Together we stand, Divided we fall

Campl Hill Farm, Rockland Farm Alliance

It’s not often that I’m struck with inspiration – unsuspecting and immediate. 

Family farming and farming’s way of life has always felt sacred to me, even though I’m not a farmer.  There have been so many statistics that demonstrate independent family farms have been declining like an endangered species.  I personally experienced this growing up in what was then rural New Jersey.  It would seem to me that if we can see to it as a society to care for the sustainability of endangered wildlife, we should certainly approach the epidemic of declining family farms in a more aggressive action-oriented way.

I happened across an inspiring blog post story this AM, Rockland Farm Alliance:  A New Paradigm for Suburban Community Farms.  What makes the story so impactful for me is the essence exists in the future, unlike many which report on the past.  A Farm Alliance in the New York Metro area has taken roots, is digging in, and is establishing a progressive approach to making their land more valuable than the preceding developers and sprawl that nearly wiped out all 900 farms that existed in that region.  These folks are designing the blueprint for bringing quality foods to their community and preserving a more sustainable way of fresh food accessibility.  The cool thing is this mobilization of people and resources are moving mountains to succeed.  So the groundwork and foundation are being laid and farmers and the community are documenting their progress so other suburban farmers can pay attention to their business model.  Right on!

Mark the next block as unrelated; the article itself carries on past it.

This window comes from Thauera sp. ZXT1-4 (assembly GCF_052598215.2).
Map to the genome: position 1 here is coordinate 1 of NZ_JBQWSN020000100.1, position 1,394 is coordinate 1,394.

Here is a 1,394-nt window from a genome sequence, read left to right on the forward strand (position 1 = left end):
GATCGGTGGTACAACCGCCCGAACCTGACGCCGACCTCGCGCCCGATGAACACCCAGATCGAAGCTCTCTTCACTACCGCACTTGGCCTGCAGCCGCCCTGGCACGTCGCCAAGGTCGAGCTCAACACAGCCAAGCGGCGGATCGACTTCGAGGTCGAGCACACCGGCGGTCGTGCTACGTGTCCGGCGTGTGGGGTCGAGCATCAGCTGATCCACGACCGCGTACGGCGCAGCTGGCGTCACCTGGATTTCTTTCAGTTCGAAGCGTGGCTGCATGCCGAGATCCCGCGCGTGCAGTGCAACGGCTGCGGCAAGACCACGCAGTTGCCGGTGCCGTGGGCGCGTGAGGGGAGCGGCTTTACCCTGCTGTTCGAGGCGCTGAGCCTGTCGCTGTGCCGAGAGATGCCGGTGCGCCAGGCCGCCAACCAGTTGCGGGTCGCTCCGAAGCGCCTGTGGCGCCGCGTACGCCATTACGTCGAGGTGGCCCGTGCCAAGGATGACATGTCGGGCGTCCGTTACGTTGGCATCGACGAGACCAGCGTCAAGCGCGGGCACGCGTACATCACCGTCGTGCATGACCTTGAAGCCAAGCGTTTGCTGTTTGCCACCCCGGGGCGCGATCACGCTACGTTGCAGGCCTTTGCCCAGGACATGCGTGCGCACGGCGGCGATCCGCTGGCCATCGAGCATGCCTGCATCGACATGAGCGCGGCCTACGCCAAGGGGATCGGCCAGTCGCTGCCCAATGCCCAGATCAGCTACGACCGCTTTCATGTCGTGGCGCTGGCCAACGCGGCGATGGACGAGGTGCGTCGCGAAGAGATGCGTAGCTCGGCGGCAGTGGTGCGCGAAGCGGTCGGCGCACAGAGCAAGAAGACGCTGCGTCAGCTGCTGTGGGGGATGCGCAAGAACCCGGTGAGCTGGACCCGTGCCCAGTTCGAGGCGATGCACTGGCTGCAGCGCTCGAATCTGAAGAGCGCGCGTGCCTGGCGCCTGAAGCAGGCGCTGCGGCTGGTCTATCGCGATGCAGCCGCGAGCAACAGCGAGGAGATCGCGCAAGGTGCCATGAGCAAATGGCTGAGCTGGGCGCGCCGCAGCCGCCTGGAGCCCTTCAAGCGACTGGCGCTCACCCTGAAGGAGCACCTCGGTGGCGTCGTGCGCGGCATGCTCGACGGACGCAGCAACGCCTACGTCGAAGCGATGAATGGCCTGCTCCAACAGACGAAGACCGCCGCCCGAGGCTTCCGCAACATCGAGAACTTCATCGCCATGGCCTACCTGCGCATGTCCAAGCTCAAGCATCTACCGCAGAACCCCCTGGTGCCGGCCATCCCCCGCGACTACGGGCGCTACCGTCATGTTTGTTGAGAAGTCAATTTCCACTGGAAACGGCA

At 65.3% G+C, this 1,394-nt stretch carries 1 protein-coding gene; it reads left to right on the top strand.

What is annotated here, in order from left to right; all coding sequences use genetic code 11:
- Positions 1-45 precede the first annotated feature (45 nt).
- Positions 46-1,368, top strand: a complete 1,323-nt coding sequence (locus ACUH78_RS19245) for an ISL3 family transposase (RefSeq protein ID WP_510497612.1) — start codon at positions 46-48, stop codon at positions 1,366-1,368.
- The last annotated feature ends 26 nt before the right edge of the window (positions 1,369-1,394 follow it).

I consider myself very lucky to live where I do here in the state capital of Vermont.  I’m surrounded by a number of progressive communities that have developed quite inter-connected networks that value community supported family farming; the type of value that places a premium on local harvests.  I’ve also seen extraordinary efforts by grass roots style organizations and people working to secure a community approach to regional farming.  Organizations such as the Northeast Organic Farming Association, Vermont Fresh Network, Community Involved in Sustainable Agriculture, Farm to Table and Farm to School, to name a few, are facilitating sustainable markets for local foods.

To me this is the difference between a sustainable regional farm approach and the approach being touted by Wal Mart pledging to buy more locally sourced farm foods.  If our communities acknowledge the need to preserve what would otherwise be on an ‘endangered species’ list, namely sustainable family and generational farming, by placing a greater value on local foods by voting with our wallets and exercising conscious capitalism, Wal Mart’s effort to source cheap food in an unsustainable way will hopefully be the local exception and not the mainstream rule.

A quote from the article goes like this, ““This is the paradigm that people have to start accepting. If we want food to be grown sustainably in a healthy, natural way locally, if we want to remove fossil fuels from the equation as much as possible, then we cannot expect this old model of the family farmer to continue because they just can’t afford it.”, Naomi Camilleri, Rockland Farm Alliance.

Rock on Rockland!

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